New Jersey Gov. Chris Christie’s decision to stay out of the Republican presidential race means that the American people will be spared months of discussion about his ample waistline and the bad example it sets. Nonetheless, with first lady Michelle Obama urging everyone to get moving, obesity remains a political hot potato, or maybe a tater tot. Below, a helping of skepticism about the causes of Americans’ poor eating habits—and the effectiveness of political fixes.
1. People in poor neighborhoods lack access to fresh fruits and vegetables.
Walk into nearly any supermarket in the United States, and you are immediately confronted with abundance—bok choy, mangos, melons and avocados from across the globe—where a couple of varieties of apples and carrots once struggled to fill shelf space.
But not everyone has easy access to this fruity phantasmagoria. If you’re picking up ingredients for dinner at a gas station or a convenience store, you probably live in what eggheads have taken to calling a “food desert”—an ill-defined concept with powerful policy implications. A commonly cited 2009 statistic from the U.S. Department of Agriculture has 23.5 million Americans living in poor urban and rural areas with limited access to fresh food.
Making those food deserts bloom is a centerpiece of Michelle Obama’s anti-obesity agenda. This January found the first lady smiling for the cameras with Wal-Mart executives in Southeast Washington and declaring herself “more hopeful than ever” as she tours the nation’s produce sections.
But the prevalence of food deserts is almost certainly overstated. Not having a supermarket in your Zip code isn’t the last word in access to healthy food. According to the USDA, 93 percent of “desert” dwellers have access to a car. And farmers markets, often overlooked in surveys of rich and poor neighborhoods alike, have tripled since 1994.
Still, it does seem reasonable that making it easier to buy fresh food would improve what people eat. However, a study published this year in the Archives of Internal Medicine, the first to measure the impact of access to fresh food on diet, followed 5,000 people for over 15 years and found something surprising: Proximity to a grocery store or supermarket doesn’t increase consumption of healthy food. That suggests that a lack of convenient leafy greens isn’t the problem. Dinner menus are the product of subtle and pervasive food cultures, which can’t be tweaked from the East Wing.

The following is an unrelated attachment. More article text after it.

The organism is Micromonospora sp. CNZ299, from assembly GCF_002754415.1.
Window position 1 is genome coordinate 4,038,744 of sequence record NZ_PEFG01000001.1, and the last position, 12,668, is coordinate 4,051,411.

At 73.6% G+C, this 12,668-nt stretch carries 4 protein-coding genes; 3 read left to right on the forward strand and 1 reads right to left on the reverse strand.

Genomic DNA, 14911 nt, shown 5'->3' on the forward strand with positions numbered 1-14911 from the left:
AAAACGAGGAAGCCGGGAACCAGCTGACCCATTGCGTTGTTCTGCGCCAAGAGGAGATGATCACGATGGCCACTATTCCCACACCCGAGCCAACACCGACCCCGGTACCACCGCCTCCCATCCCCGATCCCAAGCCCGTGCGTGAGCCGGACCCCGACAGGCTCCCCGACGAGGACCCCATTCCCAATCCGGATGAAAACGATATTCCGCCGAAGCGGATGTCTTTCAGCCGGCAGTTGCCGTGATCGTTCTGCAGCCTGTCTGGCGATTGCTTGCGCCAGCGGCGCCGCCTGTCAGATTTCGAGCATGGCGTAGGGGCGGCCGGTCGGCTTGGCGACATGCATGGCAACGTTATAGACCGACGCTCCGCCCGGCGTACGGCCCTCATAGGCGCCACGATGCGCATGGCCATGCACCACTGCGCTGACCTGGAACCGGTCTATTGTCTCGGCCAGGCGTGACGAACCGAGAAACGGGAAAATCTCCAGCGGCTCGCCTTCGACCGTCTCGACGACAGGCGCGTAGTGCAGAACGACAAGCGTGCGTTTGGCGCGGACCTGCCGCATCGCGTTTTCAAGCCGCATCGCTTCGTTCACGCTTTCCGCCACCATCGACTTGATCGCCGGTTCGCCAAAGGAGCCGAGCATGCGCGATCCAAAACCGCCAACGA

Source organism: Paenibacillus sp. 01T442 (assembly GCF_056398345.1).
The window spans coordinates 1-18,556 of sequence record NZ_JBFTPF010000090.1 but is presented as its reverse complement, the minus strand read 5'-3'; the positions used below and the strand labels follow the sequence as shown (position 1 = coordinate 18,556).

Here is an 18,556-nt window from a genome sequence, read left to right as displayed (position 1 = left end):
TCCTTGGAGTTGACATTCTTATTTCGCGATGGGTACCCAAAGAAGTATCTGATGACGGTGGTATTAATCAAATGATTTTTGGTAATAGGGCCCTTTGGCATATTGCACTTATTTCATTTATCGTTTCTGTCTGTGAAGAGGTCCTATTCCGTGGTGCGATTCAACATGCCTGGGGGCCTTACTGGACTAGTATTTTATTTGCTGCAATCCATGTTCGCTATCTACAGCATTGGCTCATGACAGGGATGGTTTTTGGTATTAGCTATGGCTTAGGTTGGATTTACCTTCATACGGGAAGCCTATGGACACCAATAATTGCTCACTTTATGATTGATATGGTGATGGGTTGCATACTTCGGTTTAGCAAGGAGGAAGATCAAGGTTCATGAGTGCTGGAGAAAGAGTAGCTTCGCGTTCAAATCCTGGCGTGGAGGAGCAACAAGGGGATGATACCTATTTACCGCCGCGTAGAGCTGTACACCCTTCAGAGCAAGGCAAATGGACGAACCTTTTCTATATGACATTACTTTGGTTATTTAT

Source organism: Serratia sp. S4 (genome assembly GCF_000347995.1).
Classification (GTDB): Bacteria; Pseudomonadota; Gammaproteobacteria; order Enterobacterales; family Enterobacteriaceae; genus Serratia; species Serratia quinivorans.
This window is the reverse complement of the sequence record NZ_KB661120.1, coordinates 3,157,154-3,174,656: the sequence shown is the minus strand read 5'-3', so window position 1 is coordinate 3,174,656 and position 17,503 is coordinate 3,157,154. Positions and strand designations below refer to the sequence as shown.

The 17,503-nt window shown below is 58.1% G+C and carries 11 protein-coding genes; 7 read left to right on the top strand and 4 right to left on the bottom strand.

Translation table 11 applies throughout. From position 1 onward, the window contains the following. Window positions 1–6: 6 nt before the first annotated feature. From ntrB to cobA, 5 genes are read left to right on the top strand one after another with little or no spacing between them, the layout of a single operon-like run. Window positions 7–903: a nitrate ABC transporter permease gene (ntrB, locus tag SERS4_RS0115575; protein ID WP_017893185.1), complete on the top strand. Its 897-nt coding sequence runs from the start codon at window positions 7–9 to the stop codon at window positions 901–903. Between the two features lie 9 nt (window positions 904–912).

The primary beneficiaries of tax incentives and other nudges aimed at abolishing food deserts are big grocery chains, not poor shoppers.
2. Advertising forces people to make unhealthy choices.
Television-bound children, their eyes awhirl with images of Tony the Tiger and his high-fructose friends, haunt the debate about junk-food advertising. And any parent who has ever experienced a 2-year-old’s grocery store meltdown would certainly like to have someone to blame. But the Institute of Medicine, an arm of the National Academy of Sciences, has concluded that “current evidence is not sufficient to arrive at any finding about a causal relationship from television advertising to adiposity [excess weight] among children and youth.” Similar findings hold true for adults.
We don’t need advertisers to tell us that candy is delicious. Humans were big fans of fat and sugar long before the idiot box was invented. We’re programmed to go for the good (bad) stuff. Sure, Kellogg’s and General Mills have big advertising budgets, but they’re nowhere near as powerful as Darwin. Cracking down on advertisers gives politicians a scapegoat, but it doesn’t make kids, or their parents, healthier.
3. Eating healthy is too expensive.
A dinner of hot dogs and Devil Dogs is undeniably cheap. But a bowl of beans and rice with a banana on the side is cheaper. A survey by the USDA found that, by weight, bottled water is cheaper than soda, low-fat milk is cheaper than high-fat, and whole fruit is cheaper than processed sweet snacks. Preparing a big pot of lentils for the week may be not be glamorous, but it’s much cheaper and not much more time-consuming than cooking up frozen pizza or mac and cheese.
The New York Times’ Mark Bittman—no fan of Frito-Lay—writes that the idea that junk food is cheaper than real food is “just plain wrong” and that blaming unhealthy habits on cost is incorrect. People who eat lots of unhealthy food aren’t doing so because they lack cheap, healthy options. Instead, it’s because they like junk food. Making junk food comparatively more pricey by tacking on taxes—a proposal that has been revived many times by Yale’s Kelly Brownell (and recently made into law in Denmark)—mostly means that people will pay more taxes, not eat more kale.
4. People need more information about what they eat.